Tree Planting Site Preparation Now is the time to start next year’s tree projects?




Дата канвертавання25.04.2016
Памер9.84 Kb.
Tree Planting Site Preparation
Now is the time to start next year’s TREE projects?
If you are undertaking a project or thinking about undertaking a project then now is the time to get organised, now is the time to put an application in to me and now is the time to start your first weed control on that site.
The six easy steps to successful results
Step 1: Spray now with a glyphosate mix to knock down all plants (if other weeds present are not susceptible to glyphosate then spray them with an appropriate herbicide)

Step 2: Lightly scarify the ground in early summer and just prior to ripping as this will make the soil more friable and help to reduce clods in the mounds

Step 3: Rip and mound in late summer early autumn

Step 4: Spray with a mix of Glyphosate and Simazine after ripping and after the autumn break at the rates suggested on the label

Step 5: Spray the plantation again with a Glyphosate and Simazine mix a week prior to planting in August or September

Step 6: Follow up weed control
Step 1:

For the best site preparation results now is the time to start weed control works. If phalaris is present then this is ABSOLUTELY critical as it is so hard to kill and is such a competitor for moisture. Failure to start now will mean a much less successful project, much poorer growth and survival rates and much more hard work with follow up weed control.


It is recommended that landholders spray a glyphosate mix to the area that they intend to plant with the maximum rate suggested on the label for the control of phalaris in the next 4 to 6 weeks or prior to seed set. After this date subject to seasonal conditions the results will be poorer or of no value. Plants need to be actively growing to uptake the chemical so late spraying will be ineffective. Phalaris is very difficult to kill so the maximum dose recommended is needed to get the best results.
Step 2:

Lightly scarify the ground in early summer to break up the ground and to disturb all the root systems. This will also help to germinate dormant seeds in the ground if a rain event occurs. It is also best to scarify the ground just prior to ripping as this will make the soil more friable and help to reduce clods in the mounds. The mound will form much better, have less air pockets, will be softer and easier to plant into in spring and you will get good soil plant contact and good root development.


A warning would be that failure to rip and mound as soon as possible after scarifying in autumn may result in the ground getting wet and difficult to manage.
Step 3:

Ripping and mounding is most successful when it is done in the late summer or early autumn. The ground needs to be dry so that when the ripper goes through, the ground fractures all around the rip line and this allows for much better aeration and moisture penetration of the soil and when you plant you get excellent root penetration.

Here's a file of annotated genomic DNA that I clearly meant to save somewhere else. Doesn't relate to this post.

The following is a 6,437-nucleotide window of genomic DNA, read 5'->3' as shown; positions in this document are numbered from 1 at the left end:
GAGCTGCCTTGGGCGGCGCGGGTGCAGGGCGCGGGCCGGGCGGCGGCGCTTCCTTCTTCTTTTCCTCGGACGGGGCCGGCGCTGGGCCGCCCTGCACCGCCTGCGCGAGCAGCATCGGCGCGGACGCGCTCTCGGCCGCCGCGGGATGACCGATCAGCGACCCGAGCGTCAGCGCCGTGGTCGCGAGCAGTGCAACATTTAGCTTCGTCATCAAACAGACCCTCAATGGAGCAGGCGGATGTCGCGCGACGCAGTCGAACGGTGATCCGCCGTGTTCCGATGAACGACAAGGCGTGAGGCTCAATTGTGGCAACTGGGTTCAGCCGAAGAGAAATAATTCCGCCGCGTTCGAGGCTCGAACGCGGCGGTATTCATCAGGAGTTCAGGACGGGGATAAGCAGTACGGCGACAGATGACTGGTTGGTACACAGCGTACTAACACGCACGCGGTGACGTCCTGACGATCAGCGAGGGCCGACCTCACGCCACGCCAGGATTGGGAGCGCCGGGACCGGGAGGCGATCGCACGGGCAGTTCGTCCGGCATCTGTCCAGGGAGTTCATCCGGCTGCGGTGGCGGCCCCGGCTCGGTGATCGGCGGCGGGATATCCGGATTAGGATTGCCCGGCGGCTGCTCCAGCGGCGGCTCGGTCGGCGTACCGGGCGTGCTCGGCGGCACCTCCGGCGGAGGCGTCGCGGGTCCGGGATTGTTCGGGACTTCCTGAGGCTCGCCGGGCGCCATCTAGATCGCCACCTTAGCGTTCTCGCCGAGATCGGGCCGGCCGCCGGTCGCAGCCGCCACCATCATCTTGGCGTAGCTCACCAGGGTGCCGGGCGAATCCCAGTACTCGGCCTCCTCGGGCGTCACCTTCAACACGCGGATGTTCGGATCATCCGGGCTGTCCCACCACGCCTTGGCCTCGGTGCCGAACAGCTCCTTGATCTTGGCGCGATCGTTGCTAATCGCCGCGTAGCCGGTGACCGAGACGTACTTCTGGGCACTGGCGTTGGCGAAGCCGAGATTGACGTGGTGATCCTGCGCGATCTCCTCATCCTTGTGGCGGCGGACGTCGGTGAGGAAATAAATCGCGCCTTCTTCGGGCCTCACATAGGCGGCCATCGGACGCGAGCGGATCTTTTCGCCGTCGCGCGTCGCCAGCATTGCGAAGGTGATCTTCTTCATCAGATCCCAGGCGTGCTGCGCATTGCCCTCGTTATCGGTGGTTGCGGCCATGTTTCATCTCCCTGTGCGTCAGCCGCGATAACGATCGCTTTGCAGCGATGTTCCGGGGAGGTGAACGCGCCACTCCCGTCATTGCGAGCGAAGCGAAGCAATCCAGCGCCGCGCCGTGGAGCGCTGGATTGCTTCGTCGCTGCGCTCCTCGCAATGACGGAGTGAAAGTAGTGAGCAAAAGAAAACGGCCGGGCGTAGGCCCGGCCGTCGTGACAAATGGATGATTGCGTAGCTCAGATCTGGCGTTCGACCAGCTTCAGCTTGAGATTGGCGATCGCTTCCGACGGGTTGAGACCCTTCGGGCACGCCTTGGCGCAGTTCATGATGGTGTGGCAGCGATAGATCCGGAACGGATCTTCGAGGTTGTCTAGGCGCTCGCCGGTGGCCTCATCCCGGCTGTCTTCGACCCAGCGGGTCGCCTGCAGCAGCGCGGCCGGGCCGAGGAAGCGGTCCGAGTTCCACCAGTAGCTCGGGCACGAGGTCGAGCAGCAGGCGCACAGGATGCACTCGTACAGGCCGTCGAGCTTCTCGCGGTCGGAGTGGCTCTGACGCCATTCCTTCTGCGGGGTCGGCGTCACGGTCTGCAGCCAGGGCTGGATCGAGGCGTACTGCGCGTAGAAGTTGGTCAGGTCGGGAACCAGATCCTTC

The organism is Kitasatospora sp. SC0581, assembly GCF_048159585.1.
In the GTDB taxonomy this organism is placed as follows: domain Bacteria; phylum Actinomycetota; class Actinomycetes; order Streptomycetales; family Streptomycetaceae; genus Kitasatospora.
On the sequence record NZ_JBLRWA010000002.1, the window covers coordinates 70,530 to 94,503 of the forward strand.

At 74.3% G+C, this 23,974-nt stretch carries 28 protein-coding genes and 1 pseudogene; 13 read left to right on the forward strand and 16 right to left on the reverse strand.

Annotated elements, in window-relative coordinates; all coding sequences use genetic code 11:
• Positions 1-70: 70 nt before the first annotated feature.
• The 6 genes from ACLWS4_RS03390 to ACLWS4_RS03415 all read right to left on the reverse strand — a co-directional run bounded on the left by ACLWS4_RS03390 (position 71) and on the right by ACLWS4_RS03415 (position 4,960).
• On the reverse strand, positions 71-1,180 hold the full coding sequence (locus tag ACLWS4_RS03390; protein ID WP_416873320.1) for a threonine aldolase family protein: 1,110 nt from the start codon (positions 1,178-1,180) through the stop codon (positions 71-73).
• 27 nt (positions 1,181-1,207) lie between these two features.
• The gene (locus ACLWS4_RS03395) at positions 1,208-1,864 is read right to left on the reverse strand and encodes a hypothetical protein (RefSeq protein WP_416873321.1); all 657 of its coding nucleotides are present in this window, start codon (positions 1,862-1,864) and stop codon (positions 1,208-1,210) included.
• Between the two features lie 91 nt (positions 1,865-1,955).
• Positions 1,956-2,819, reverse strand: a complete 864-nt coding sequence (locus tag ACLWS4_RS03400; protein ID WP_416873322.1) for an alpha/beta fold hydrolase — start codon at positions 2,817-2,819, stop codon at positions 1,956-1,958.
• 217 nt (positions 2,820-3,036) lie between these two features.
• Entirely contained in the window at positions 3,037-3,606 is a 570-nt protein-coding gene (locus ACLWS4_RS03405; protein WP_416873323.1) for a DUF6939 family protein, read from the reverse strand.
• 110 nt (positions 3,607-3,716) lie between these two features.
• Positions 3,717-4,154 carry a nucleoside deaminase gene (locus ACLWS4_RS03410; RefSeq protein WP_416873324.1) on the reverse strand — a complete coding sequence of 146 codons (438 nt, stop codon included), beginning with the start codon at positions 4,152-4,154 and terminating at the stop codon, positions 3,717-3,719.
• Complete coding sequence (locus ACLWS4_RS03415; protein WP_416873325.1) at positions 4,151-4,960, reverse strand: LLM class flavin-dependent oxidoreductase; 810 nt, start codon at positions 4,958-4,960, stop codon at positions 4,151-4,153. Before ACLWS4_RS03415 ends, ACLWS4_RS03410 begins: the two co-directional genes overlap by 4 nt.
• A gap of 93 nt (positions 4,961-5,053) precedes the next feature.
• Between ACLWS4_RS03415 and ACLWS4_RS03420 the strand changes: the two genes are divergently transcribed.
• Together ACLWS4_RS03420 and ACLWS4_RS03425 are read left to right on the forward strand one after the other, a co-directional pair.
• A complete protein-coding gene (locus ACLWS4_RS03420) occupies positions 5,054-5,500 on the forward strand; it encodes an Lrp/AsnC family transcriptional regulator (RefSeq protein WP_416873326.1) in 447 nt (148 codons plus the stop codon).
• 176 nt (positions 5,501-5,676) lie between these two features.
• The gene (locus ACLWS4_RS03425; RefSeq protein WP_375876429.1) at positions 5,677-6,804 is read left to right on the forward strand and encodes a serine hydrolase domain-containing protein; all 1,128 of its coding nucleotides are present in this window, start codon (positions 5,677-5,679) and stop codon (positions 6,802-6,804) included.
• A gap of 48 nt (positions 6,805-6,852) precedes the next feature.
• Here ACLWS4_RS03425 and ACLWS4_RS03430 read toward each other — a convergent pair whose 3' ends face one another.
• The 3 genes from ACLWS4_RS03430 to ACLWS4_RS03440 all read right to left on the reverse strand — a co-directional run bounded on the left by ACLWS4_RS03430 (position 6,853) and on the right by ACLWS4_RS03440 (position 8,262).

By ripping early the mounds have a chance to settle over winter and fill in the rip line itself with fresh soft soil and this helps the tree to establish and get its roots down into the wetter subsoils. Planting trees into a rip line that is still open can end up drying out the plants resulting in death.
Step 4:

After autumn break and after the ripping and mounding has been completed spray the area with a Glyphosate / Simazine mix. The glyphosate will knock down the germinated plants and the Simazine will kill any germinating plants for several months after application depending on the rate. Follow label direction carefully for best results. A light dose of Simazine will be relatively ineffective but a really high dose may affect tree growth later on.


Step 5:

In early spring 1 to 4 weeks prior to planting spray the area again with a Glyphosate / Simazine mix. Follow label directions carefully for best results. This is the most critical spray as this will need to hold the site until the trees become well established. Simazine is a residual root uptake chemical and relies on rainfall to wash the chemical into the root zone. Planting should not occur until around 25 millimetres of rain has fallen on the site after chemical application. If you plant before this occurs you risk a heavy rain event washing the chemical into the root zone around the trees.


Step 6:

The following year after autumn break but before the ground gets too wet or the plants get too high spray the whole area again with a selection of the following chemicals


Glyphosate – Spray rows between trees and around the base of the trees to get good knockdown. Warning: Chemical contact or spray drift onto the trees could cause damage or loss of trees.
Simazine – Can be added to the glyphosate mix for better long term results. Care should be taken when adding Simazine as high doses may adversely affect the growth of the trees.
Fusilade – This is a grass specific herbicide and can be boom sprayed over the top of all the trees. If label directions are followed it will not kill the trees and will give you a good grass knockdown. This product will not kill thistles or other broad leaf plants so further treatment with a suitable broadleaf may be necessary.
Sertin – Same as for fusillade. It is a grass specific herbicide and can be sprayed over the top of the trees.

Note: Always follow the directions on the label. Failure to do as the label states may result in poor results or even the death of the trees.


База данных защищена авторским правом ©shkola.of.by 2016
звярнуцца да адміністрацыі

    Галоўная старонка